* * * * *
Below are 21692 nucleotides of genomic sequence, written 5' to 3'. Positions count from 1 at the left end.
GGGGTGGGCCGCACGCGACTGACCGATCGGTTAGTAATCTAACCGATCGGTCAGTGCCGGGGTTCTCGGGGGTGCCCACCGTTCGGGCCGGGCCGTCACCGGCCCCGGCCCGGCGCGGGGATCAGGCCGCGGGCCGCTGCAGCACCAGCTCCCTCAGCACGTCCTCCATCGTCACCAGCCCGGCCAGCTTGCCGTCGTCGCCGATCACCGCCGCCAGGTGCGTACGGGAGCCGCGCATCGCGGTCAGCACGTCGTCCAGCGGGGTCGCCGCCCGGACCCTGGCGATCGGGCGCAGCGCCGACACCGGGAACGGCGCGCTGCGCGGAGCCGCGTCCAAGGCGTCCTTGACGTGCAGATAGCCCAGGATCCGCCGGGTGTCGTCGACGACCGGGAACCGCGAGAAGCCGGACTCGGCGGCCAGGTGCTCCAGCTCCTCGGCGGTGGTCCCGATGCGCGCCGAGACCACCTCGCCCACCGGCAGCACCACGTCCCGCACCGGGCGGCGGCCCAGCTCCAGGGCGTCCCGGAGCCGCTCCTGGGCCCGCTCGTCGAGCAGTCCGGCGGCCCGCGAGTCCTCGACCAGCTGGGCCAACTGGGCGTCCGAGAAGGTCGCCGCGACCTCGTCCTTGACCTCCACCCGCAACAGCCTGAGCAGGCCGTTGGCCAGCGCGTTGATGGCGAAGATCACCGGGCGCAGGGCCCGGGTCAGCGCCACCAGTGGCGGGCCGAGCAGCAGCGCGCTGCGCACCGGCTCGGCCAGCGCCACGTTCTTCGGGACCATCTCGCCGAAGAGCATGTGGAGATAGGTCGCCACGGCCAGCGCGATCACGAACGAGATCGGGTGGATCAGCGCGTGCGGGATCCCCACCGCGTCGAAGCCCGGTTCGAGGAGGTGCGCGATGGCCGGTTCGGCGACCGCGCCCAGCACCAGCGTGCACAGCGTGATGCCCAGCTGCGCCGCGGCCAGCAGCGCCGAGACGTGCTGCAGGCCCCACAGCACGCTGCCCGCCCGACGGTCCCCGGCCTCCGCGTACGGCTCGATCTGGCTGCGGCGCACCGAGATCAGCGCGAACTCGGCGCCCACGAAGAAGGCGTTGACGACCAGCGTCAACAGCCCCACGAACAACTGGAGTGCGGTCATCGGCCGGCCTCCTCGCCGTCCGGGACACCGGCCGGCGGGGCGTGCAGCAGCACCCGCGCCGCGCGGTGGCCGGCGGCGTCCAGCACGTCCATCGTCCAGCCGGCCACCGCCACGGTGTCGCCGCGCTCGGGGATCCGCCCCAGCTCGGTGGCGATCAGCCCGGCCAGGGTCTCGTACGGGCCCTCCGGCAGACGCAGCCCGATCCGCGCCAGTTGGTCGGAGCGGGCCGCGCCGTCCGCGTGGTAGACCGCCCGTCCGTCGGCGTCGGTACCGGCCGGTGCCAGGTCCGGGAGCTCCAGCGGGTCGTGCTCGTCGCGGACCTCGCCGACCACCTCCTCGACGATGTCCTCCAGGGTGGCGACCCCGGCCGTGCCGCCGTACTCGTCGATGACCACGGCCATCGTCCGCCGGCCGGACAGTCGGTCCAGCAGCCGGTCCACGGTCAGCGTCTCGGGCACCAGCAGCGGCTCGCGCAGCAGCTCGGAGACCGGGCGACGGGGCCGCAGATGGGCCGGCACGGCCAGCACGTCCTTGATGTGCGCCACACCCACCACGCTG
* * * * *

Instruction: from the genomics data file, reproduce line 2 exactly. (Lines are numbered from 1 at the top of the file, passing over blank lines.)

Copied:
GGGGTGGGCCGCACGCGACTGACCGATCGGTTAGTAATCTAACCGATCGGTCAGTGCCGGGGTTCTCGGGGGTGCCCACCGTTCGGGCCGGGCCGTCACCGGCCCCGGCCCGGCGCGGGGATCAGGCCGCGGGCCGCTGCAGCACCAGCTCCCTCAGCACGTCCTCCATCGTCACCAGCCCGGCCAGCTTGCCGTCGTCGCCGATCACCGCCGCCAGGTGCGTACGGGAGCCGCGCATCGCGGTCAGCACGTCGTCCAGCGGGGTCGCCGCCCGGACCCTGGCGATCGGGCGCAGCGCCGACACCGGGAACGGCGCGCTGCGCGGAGCCGCGTCCAAGGCGTCCTTGACGTGCAGATAGCCCAGGATCCGCCGGGTGTCGTCGACGACCGGGAACCGCGAGAAGCCGGACTCGGCGGCCAGGTGCTCCAGCTCCTCGGCGGTGGTCCCGATGCGCGCCGAGACCACCTCGCCCACCGGCAGCACCACGTCCCGCACCGGGCGGCGGCCCAGCTCCAGGGCGTCCCGGAGCCGCTCCTGGGCCCGCTCGTCGAGCAGTCCGGCGGCCCGCGAGTCCTCGACCAGCTGGGCCAACTGGGCGTCCGAGAAGGTCGCCGCGACCTCGTCCTTGACCTCCACCCGCAACAGCCTGAGCAGGCCGTTGGCCAGCGCGTTGATGGCGAAGATCACCGGGCGCAGGGCCCGGGTCAGCGCCACCAGTGGCGGGCCGAGCAGCAGCGCGCTGCGCACCGGCTCGGCCAGCGCCACGTTCTTCGGGACCATCTCGCCGAAGAGCATGTGGAGATAGGTCGCCACGGCCAGCGCGATCACGAACGAGATCGGGTGGATCAGCGCGTGCGGGATCCCCACCGCGTCGAAGCCCGGTTCGAGGAGGTGCGCGATGGCCGGTTCGGCGACCGCGCCCAGCACCAGCGTGCACAGCGTGATGCCCAGCTGCGCCGCGGCCAGCAGCGCCGAGACGTGCTGCAGGCCCCACAGCACGCTGCCCGCCCGACGGTCCCCGGCCTCCGCGTACGGCTCGATCTGGCTGCGGCGCACCGAGATCAGCGCGAACTCGGCGCCCACGAAGAAGGCGTTGACGACCAGCGTCAACAGCCCCACGAACAACTGGAGTGCGGTCATCGGCCGGCCTCCTCGCCGTCCGGGACACCGGCCGGCGGGGCGTGCAGCAGCACCCGCGCCGCGCGGTGGCCGGCGGCGTCCAGCACGTCCATCGTCCAGCCGGCCACCGCCACGGTGTCGCCGCGCTCGGGGATCCGCCCCAGCTCGGTGGCGATCAGCCCGGCCAGGGTCTCGTACGGGCCCTCCGGCAGACGCAGCCCGATCCGCGCCAGTTGGTCGGAGCGGGCCGCGCCGTCCGCGTGGTAGACCGCCCGTCCGTCGGCGTCGGTACCGGCCGGTGCCAGGTCCGGGAGCTCCAGCGGGTCGTGCTCGTCGCGGACCTCGCCGACCACCTCCTCGACGATGTCCTCCAGGGTGGCGACCCCGGCCGTGCCGCCGTACTCGTCGATGACCACGGCCATCGTCCGCCGGCCGGACAGTCGGTCCAGCAGCCGGTCCACGGTCAGCGTCTCGGGCACCAGCAGCGGCTCGCGCAGCAGCTCGGAGACCGGGCGACGGGGCCGCAGATGGGCCGGCACGGCCAGCACGTCCTTGATGTGCGCCACACCCACCACGCTG